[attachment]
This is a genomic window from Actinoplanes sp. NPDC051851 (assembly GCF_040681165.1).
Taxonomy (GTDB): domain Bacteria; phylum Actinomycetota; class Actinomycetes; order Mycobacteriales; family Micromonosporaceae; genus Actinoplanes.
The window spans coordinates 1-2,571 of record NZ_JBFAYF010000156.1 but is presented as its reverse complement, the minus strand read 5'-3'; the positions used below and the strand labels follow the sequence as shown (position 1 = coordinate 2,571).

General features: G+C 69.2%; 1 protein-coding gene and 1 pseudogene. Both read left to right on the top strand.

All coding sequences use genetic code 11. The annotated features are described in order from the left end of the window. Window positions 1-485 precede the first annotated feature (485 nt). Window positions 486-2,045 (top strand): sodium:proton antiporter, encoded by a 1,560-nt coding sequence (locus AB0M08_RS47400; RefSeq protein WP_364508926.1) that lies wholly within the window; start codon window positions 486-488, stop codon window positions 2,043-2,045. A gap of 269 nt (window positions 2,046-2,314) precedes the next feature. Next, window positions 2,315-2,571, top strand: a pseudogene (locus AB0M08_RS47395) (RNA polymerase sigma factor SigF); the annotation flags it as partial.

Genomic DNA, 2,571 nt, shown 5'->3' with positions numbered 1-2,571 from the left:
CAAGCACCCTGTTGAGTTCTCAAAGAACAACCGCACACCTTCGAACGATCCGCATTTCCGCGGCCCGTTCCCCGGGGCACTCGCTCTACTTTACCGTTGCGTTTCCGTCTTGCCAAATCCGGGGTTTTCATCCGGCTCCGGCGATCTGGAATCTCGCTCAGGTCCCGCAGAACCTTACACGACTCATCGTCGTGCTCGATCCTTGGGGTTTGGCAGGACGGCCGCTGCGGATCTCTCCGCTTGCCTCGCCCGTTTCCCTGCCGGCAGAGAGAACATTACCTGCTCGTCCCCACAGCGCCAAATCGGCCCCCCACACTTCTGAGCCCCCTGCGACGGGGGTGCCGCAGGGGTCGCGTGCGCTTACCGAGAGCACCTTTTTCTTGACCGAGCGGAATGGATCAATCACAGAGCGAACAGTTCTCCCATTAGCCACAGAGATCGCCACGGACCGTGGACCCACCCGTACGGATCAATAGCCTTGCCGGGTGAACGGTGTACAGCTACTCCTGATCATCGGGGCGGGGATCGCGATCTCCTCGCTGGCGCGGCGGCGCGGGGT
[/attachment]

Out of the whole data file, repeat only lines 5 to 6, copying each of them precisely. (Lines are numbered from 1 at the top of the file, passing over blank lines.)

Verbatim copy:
All coding sequences use genetic code 11. The annotated features are described in order from the left end of the window. Window positions 1-485 precede the first annotated feature (485 nt). Window positions 486-2,045 (top strand): sodium:proton antiporter, encoded by a 1,560-nt coding sequence (locus AB0M08_RS47400; RefSeq protein WP_364508926.1) that lies wholly within the window; start codon window positions 486-488, stop codon window positions 2,043-2,045. A gap of 269 nt (window positions 2,046-2,314) precedes the next feature. Next, window positions 2,315-2,571, top strand: a pseudogene (locus AB0M08_RS47395) (RNA polymerase sigma factor SigF); the annotation flags it as partial.

Genomic DNA, 2,571 nt, shown 5'->3' with positions numbered 1-2,571 from the left: